I mentioned that the ARCs for Two Worlds and In Between arrived on Tuesday. They include Lee Moyer's cover art, but brightness and contrast are way off, rendering the cover muddy and dark. And it's not the actual layout we're going with, so if you happen to see one of the ARCs, this is not what the final book will actually look like. I spent part of yesterday making corrections to the text, because no matter how many times you proofread a thing, or how many people len their eyes to the proofreading, it will still be filled with fucking errors. The manuscript is 210,209 words long, which breaks down to 965,432 individual characters, all of which have to be checked again and again. Also, it seems that the release date on the book has been moved from January 2012 to September 30, 2011. I had no idea.

I spent a goodly portion of yesterday on the cover for "The Crimson Alphabet," the chapbook that will accompany Two Worlds and In Between. I'd already done a cover, but decided I hated it and started over. The end result is very, very simple.

---

[livejournal.com profile] kylecassidy has announced the casting call for two projects related to The Drowning Girl: A Memoir. You can see his announcement here, but I'll also post his entry here in its entirety later. A book trailer and a still photography project. It's all fairly fucking awesome.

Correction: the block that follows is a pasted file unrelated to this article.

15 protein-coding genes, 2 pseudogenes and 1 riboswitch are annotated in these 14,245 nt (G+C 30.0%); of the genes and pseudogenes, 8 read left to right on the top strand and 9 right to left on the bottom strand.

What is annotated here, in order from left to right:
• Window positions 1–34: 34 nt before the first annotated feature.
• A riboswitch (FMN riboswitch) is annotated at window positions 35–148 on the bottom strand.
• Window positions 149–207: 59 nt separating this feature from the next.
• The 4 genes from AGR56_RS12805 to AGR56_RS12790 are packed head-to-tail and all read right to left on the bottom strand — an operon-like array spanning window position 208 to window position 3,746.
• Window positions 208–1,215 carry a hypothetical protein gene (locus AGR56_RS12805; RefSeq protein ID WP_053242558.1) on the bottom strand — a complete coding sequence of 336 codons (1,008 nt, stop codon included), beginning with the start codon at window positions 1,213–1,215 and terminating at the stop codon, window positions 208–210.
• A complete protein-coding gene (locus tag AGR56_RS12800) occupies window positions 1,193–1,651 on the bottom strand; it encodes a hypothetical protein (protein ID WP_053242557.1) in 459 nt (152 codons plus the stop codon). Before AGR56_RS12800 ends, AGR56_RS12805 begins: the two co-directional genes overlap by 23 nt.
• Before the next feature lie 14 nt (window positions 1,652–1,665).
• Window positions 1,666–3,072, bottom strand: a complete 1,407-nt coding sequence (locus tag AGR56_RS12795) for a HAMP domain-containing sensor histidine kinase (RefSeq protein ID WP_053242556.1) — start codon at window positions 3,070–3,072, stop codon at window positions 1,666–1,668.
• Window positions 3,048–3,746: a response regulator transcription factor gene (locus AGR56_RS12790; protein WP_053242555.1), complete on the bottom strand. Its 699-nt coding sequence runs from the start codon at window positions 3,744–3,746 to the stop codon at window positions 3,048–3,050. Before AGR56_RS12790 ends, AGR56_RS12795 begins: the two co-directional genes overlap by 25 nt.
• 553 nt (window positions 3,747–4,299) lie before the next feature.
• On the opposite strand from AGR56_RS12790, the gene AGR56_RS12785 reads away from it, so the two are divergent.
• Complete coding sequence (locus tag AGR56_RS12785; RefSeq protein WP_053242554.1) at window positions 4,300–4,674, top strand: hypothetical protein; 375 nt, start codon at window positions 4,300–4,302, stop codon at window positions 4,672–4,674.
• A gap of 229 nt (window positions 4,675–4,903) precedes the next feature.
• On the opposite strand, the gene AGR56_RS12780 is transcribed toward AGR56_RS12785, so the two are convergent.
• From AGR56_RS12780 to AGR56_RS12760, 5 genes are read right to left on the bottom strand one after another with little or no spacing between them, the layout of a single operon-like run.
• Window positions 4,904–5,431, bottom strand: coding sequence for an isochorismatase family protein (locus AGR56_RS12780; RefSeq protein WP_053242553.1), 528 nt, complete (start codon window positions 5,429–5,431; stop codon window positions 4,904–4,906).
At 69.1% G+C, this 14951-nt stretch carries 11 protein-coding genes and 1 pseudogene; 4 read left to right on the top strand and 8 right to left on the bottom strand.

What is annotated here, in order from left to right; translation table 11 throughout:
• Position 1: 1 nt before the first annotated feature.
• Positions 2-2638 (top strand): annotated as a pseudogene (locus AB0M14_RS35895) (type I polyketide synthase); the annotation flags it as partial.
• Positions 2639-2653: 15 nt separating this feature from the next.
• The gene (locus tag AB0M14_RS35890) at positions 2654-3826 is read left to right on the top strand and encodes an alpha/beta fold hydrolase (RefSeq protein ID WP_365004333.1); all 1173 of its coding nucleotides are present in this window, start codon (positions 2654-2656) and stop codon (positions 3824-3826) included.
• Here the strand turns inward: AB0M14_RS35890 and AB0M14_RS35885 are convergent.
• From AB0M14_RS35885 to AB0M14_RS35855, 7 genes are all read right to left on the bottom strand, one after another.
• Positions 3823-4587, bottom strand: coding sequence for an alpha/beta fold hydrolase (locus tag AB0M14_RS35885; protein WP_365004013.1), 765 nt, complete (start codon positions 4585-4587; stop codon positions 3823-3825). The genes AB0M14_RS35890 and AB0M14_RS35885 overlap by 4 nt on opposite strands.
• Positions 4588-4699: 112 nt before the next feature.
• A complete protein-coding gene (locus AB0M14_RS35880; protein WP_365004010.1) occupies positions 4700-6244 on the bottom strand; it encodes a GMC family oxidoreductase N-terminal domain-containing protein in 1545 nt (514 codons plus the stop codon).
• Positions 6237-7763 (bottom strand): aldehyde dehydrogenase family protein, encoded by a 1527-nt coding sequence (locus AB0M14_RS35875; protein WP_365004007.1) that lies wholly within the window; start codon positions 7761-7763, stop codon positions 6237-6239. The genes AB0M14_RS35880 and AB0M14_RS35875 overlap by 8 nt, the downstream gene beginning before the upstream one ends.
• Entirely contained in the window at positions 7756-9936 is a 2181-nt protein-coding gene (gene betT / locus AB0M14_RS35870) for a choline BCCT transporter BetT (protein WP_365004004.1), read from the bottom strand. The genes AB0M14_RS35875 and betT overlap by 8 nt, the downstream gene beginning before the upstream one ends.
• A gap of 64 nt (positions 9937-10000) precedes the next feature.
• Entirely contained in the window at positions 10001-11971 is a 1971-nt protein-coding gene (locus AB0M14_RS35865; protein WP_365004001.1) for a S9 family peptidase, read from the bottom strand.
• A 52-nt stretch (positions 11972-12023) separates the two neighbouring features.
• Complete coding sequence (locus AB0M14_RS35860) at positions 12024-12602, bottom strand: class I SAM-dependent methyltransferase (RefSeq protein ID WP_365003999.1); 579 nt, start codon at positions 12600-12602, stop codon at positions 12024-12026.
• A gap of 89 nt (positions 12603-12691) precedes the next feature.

---

Last night, I left the house with Spooky, and we drove to College Hill. Spring is now in full bloom, and the temperatures have been warm enough that I am hereby declaring Cold Spring to have ended and Spring Proper to have begun. We stopped by Acme Video (complimentary Atomic Fireballs!), then Eastside Market, then got cheese burgers from Five Guys in Seekonk, Mass. I'm not used to driving out of state for burgers. That's going to take some time (and it's not something we'll make a habit of doing, either).

Back home, we watched Gaspar Noé's Enter the Void (2009). And I honestly wasn't impressed. If nothing else, the film needs at least 45 minutes trimmed away (running time, a whopping 161 minutes). This film manages to belabor pretty much everything it touches upon. In the hands of a skillful editor, it's possible that something worthwhile could be salvaged. If Lars von Trier and David Lynch had never heard of editing, they might make movies like Enter the Void. Also, it doesn't help that Nathaniel Brown, who plays the protagonist, has all the acting ability of a stalk of broccoli. There are plenty of arresting visuals, and some brutal, beautiful scenes, but even I can only watch psychedelic Tokyo sex scenes, shot from an overhead boom and lit with seizure-inducing, flickering shades of red, for just so long before the yawning begins. I hoped I would feel better about the film this morning, but, in fact, I find that I sort of loathe it; I suppose that's something.

---

I have about a hundred other things in my head, wanting to be spoken of in this blog today. Maybe later.

Disoriented,
Aunt Beast
greygirlbeast: (Bowie3)
Raining now. Raining and likely fifty-something out there. I don't feel like checking the actual, factual temperature. Spring – real Spring – is coming on very slowly, but very certainly. All the little specifics don't matter. Only what they add up to, that's what matters.

Don't mind me. I'm just a crazy lazy sitting in a chair.